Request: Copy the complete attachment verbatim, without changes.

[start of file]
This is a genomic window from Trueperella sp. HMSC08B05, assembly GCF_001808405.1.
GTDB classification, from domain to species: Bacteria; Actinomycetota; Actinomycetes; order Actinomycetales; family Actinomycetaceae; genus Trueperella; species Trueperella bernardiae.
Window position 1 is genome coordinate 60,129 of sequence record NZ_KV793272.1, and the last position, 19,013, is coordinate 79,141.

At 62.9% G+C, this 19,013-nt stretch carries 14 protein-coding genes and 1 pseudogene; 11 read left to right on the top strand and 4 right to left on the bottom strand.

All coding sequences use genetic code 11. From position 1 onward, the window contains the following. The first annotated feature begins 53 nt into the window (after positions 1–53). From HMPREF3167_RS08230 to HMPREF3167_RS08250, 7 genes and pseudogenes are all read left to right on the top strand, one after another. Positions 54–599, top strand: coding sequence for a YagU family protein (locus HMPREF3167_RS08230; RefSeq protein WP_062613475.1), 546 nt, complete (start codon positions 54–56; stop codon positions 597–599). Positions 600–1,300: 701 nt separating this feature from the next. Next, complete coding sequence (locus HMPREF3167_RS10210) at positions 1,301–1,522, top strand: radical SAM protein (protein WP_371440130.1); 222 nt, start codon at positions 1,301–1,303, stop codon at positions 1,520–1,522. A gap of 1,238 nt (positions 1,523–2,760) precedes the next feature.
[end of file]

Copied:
This is a genomic window from Trueperella sp. HMSC08B05, assembly GCF_001808405.1.
GTDB classification, from domain to species: Bacteria; Actinomycetota; Actinomycetes; order Actinomycetales; family Actinomycetaceae; genus Trueperella; species Trueperella bernardiae.
Window position 1 is genome coordinate 60,129 of sequence record NZ_KV793272.1, and the last position, 19,013, is coordinate 79,141.

At 62.9% G+C, this 19,013-nt stretch carries 14 protein-coding genes and 1 pseudogene; 11 read left to right on the top strand and 4 right to left on the bottom strand.

All coding sequences use genetic code 11. From position 1 onward, the window contains the following. The first annotated feature begins 53 nt into the window (after positions 1–53). From HMPREF3167_RS08230 to HMPREF3167_RS08250, 7 genes and pseudogenes are all read left to right on the top strand, one after another. Positions 54–599, top strand: coding sequence for a YagU family protein (locus HMPREF3167_RS08230; RefSeq protein WP_062613475.1), 546 nt, complete (start codon positions 54–56; stop codon positions 597–599). Positions 600–1,300: 701 nt separating this feature from the next. Next, complete coding sequence (locus HMPREF3167_RS10210) at positions 1,301–1,522, top strand: radical SAM protein (protein WP_371440130.1); 222 nt, start codon at positions 1,301–1,303, stop codon at positions 1,520–1,522. A gap of 1,238 nt (positions 1,523–2,760) precedes the next feature.